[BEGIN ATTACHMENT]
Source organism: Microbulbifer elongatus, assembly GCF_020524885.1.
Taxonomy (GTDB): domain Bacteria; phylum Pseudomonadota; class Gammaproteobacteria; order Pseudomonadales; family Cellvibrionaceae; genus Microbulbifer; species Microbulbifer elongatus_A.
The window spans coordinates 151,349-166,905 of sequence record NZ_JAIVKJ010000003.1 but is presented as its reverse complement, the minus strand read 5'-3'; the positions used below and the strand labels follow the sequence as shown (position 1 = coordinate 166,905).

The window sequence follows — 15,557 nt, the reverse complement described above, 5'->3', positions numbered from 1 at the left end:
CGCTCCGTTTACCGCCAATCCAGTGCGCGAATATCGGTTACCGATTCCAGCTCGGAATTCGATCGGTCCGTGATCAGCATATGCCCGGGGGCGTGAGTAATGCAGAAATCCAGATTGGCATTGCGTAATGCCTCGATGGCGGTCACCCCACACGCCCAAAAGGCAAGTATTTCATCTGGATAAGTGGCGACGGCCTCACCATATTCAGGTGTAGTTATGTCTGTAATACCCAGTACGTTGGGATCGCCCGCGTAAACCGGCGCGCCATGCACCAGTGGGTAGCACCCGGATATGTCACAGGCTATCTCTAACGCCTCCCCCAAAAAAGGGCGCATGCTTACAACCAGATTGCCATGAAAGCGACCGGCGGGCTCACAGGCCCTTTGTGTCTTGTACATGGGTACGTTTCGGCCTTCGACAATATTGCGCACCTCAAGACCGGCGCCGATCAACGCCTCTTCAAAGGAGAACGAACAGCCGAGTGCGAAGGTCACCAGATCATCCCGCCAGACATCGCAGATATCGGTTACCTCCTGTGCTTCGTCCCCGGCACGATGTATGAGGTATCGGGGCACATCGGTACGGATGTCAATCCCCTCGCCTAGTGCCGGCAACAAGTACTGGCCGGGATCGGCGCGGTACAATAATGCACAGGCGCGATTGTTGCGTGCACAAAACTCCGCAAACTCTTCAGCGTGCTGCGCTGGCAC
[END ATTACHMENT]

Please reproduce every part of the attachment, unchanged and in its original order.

Source organism: Microbulbifer elongatus, assembly GCF_020524885.1.
Taxonomy (GTDB): domain Bacteria; phylum Pseudomonadota; class Gammaproteobacteria; order Pseudomonadales; family Cellvibrionaceae; genus Microbulbifer; species Microbulbifer elongatus_A.
The window spans coordinates 151,349-166,905 of sequence record NZ_JAIVKJ010000003.1 but is presented as its reverse complement, the minus strand read 5'-3'; the positions used below and the strand labels follow the sequence as shown (position 1 = coordinate 166,905).

The window sequence follows — 15,557 nt, the reverse complement described above, 5'->3', positions numbered from 1 at the left end:
CGCTCCGTTTACCGCCAATCCAGTGCGCGAATATCGGTTACCGATTCCAGCTCGGAATTCGATCGGTCCGTGATCAGCATATGCCCGGGGGCGTGAGTAATGCAGAAATCCAGATTGGCATTGCGTAATGCCTCGATGGCGGTCACCCCACACGCCCAAAAGGCAAGTATTTCATCTGGATAAGTGGCGACGGCCTCACCATATTCAGGTGTAGTTATGTCTGTAATACCCAGTACGTTGGGATCGCCCGCGTAAACCGGCGCGCCATGCACCAGTGGGTAGCACCCGGATATGTCACAGGCTATCTCTAACGCCTCCCCCAAAAAAGGGCGCATGCTTACAACCAGATTGCCATGAAAGCGACCGGCGGGCTCACAGGCCCTTTGTGTCTTGTACATGGGTACGTTTCGGCCTTCGACAATATTGCGCACCTCAAGACCGGCGCCGATCAACGCCTCTTCAAAGGAGAACGAACAGCCGAGTGCGAAGGTCACCAGATCATCCCGCCAGACATCGCAGATATCGGTTACCTCCTGTGCTTCGTCCCCGGCACGATGTATGAGGTATCGGGGCACATCGGTACGGATGTCAATCCCCTCGCCTAGTGCCGGCAACAAGTACTGGCCGGGATCGGCGCGGTACAATAATGCACAGGCGCGATTGTTGCGTGCACAAAACTCCGCAAACTCTTCAGCGTGCTGCGCTGGCAC